By Arthur Miller
Black Swan State Theatre Company
Directed by Adam Mitchell
Designed by Trent Suidgeest
Sound design by Ben Collins
Featuring Austin Castiglione, Adriane Daff, Eden Falk, Luke Hewitt, Talei Howell-Price, Josh McConville, Caroline McKenzie, Jo Morris, Ben O’Toole, Igor Sas and John Stanton
Heath Ledger Theatre
Until May 25
The published text of Arthur Miller’s familiar tragedy of the salesman Willy Loman begins with a description, in unprecedented detail, of its setting. The way the play looks, and what its look says, was clearly important to the writer.
The director of this solid, but only partly satisfying, revival for Black Swan, Adam Mitchell, and his designers, Alicia Clements and Trent Suidgeest, also intend for us to read much, and many things, into their interpretation.
Their vast, grim, set is, at once, a dilapidated industrial space with its grimy central pillar, sparse furniture and gigantic outlet fan, or a neglected railway station concourse, a Mean Central Station, its rows of darkened doors leading to unknown, just as neglected, destinations.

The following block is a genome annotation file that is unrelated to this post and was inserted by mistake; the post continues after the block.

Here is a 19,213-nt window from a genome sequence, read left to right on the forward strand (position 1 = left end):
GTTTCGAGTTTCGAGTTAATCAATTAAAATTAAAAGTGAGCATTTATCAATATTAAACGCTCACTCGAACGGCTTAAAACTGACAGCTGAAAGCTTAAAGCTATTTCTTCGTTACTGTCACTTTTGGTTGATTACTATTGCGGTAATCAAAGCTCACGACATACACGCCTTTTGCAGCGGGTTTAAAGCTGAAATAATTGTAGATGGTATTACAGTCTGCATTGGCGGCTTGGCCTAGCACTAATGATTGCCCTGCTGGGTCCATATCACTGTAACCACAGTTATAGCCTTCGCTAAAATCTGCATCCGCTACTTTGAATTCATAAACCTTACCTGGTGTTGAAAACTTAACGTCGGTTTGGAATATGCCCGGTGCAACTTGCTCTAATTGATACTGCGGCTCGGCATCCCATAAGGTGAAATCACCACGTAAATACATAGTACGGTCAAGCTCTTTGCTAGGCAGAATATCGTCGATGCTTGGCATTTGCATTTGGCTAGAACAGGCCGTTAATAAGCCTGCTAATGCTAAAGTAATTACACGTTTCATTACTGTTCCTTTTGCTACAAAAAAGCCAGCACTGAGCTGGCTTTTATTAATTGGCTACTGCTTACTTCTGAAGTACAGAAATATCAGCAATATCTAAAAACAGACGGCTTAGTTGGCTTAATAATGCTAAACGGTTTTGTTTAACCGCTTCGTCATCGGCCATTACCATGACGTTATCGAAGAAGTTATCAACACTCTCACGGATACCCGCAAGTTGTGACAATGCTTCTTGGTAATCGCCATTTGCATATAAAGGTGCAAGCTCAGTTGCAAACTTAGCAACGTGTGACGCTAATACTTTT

The doors, with their concrete stoops, could be the Loman’s Brooklyn neighborhood, the “solid vault of apartment houses around (Willy’s) small, fragile home” Miller described, but, just as easily, they could be the recesses of Willy’s mind, the holes in his past he escapes to and from that dominate the play.
Link here to the complete review in The West Australian